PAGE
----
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Brownies were a small humanoid variety of fey,[2] distantly related to killmoulis.[3]


Brownies bore a resemblance to elves, but were much shorter. They favored garments that were brightly colored, made from either linen or wool, and often with gold ornamentation.[3][4]


These fey were known to be very peaceful, friendly, and almost never greedy.[3][4] Though they suffered from a shy demeanor.[5] They often held a fascination towards life on a farm.[4]

Because of their good and honest nature, a brownie always felt obligated to do a good deed for the farmers they stole food from, such as milking a cow. Though in keeping with their penchant for remaining hidden, they would perform these good deeds in secret.[3][4]


These creatures had high senses that allowed them to always stay one step ahead of others, never being surprised.[3][4]


Like many fey creatures, brownies possessed an innate potential for spellcasting. The spells they typically employed revolved around causing confusion and distractions. These spells most often consisted of the following: confusion, continual light, dancing lights, dimension door, mirror image, protection from evil, and ventriloquism.[3][4][5]

Brownies were also known to be capable of quickly blending in with their surroundings, becoming invisible to nearby creatures.[5][3][4]


The carrying of weapons was unusual among brownies,[5] as they typically preferred to avoid combat.[3][4] At most they were seen carrying short swords.[5] But even then, a brownie would not resort to using their blade unless they were cornered and unable to use their spells.[3][4]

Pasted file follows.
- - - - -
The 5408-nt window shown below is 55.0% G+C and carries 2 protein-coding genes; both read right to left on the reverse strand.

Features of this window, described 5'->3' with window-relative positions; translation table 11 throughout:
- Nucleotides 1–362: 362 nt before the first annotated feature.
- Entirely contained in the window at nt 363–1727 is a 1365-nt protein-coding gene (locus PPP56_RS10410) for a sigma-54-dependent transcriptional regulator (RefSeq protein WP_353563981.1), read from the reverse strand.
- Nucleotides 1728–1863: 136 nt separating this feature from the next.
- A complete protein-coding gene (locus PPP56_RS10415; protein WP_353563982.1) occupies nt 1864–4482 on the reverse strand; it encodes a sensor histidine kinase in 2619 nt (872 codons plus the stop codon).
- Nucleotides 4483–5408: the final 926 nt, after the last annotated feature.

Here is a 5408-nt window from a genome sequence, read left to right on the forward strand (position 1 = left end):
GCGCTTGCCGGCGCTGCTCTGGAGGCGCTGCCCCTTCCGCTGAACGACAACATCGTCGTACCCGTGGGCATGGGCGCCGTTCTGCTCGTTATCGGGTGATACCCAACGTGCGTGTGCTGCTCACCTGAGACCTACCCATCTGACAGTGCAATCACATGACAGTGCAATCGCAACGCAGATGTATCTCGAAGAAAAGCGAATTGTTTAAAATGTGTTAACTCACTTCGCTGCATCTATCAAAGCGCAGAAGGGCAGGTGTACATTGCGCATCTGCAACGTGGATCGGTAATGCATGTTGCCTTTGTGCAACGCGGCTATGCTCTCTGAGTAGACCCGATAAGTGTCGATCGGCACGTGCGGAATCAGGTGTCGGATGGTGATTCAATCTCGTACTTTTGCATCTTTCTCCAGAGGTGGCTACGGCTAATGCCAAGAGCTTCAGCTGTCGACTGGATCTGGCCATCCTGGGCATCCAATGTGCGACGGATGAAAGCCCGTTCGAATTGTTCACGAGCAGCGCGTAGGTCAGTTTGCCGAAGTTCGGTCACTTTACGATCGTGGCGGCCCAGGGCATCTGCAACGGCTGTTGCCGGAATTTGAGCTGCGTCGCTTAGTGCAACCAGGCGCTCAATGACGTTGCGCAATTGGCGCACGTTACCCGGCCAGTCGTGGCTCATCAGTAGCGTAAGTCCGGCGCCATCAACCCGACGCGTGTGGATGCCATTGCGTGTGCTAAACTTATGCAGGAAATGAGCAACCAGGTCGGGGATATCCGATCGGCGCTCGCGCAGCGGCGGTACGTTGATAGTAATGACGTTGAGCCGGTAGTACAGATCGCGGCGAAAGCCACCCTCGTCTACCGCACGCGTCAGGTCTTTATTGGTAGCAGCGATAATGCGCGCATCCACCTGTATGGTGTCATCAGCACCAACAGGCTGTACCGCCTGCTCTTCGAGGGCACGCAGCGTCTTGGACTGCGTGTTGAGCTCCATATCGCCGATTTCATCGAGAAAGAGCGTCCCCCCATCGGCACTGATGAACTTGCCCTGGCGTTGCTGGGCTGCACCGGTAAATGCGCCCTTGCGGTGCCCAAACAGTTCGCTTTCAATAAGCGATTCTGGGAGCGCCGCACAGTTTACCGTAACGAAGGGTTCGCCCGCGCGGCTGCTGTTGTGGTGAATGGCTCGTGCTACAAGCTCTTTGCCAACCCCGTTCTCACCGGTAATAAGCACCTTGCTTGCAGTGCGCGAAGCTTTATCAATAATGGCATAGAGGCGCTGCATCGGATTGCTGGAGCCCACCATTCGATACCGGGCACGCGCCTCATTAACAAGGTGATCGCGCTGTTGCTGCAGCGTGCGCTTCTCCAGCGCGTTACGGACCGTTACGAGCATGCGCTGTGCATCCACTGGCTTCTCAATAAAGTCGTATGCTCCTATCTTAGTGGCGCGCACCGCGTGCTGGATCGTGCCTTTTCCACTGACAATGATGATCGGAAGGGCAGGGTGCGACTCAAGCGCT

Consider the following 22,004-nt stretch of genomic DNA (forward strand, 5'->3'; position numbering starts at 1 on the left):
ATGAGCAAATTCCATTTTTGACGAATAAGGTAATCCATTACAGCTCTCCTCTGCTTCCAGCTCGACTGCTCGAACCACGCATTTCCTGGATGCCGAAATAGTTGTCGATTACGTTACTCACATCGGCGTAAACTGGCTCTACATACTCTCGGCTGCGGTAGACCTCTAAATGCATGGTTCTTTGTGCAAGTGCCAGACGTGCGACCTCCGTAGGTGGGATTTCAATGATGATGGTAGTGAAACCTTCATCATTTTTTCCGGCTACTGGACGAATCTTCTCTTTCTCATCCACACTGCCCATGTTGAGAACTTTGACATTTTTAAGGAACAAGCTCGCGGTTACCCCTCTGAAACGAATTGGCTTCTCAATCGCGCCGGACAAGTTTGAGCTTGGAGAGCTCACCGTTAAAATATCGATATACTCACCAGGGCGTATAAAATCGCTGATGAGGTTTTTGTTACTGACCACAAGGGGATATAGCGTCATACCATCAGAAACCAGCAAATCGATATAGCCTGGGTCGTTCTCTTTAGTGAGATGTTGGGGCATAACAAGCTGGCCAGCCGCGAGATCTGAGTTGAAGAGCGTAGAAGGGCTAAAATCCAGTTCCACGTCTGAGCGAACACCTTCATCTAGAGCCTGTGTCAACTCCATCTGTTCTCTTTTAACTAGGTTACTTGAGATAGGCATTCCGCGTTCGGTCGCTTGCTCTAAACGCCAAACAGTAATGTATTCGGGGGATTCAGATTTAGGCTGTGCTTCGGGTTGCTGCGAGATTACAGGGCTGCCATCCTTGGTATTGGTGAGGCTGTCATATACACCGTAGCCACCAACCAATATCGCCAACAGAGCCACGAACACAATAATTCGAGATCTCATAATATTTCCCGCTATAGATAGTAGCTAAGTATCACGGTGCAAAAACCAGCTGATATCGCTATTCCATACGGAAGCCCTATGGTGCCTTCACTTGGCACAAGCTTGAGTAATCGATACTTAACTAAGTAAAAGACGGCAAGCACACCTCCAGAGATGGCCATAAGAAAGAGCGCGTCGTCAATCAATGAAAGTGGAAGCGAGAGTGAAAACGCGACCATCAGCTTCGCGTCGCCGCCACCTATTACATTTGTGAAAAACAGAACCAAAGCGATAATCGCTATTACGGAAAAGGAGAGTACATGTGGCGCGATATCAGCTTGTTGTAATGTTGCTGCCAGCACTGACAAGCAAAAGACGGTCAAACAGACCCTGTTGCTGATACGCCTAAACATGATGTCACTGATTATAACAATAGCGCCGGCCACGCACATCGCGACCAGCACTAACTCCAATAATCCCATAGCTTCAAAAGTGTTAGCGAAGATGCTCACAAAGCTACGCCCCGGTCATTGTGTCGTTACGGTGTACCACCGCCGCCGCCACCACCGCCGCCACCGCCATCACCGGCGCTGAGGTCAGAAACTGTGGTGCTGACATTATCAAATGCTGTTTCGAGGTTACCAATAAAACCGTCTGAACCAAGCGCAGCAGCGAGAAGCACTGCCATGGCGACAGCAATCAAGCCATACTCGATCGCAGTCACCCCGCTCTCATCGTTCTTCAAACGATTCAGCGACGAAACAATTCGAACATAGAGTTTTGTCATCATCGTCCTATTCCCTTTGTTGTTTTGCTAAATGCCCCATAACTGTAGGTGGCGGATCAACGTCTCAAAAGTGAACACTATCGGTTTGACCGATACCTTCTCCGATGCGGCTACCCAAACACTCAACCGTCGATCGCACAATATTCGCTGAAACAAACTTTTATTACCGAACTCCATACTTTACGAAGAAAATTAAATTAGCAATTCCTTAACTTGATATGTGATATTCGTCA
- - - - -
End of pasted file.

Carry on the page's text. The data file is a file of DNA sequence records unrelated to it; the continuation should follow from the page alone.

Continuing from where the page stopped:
A brownie romances a pixie, while another watches from afar, and a grig serenades the whole scene.

Brownies were well known be skilled in repairing things. Especially those made of leather, metal, or wood.[5] They typically carried leather pouches full of tools around so that they could easily repair things whenever the need arose.[3][4]

They were also renowned for being guides,[5] as brownies familiarized themselves with every detail of where they inhabited.[3][4]


Brownies were known to be vegetarians. They foraged for wild fruits and harvested small amounts of grain from the fields of unknowing farmers. Following any harvest they would gather grains, fruits, and vegetables that would otherwise go wasted.[3][4]


Brownies typically lived in the small burrows or abandoned buildings of rural and pastural areas.[3] Occasionally they were known to covertly move into another creature's house or barn, though only if the inhabitants matched up to a brownie's high moral standards. These were referred to by many as house brownies.[3][4]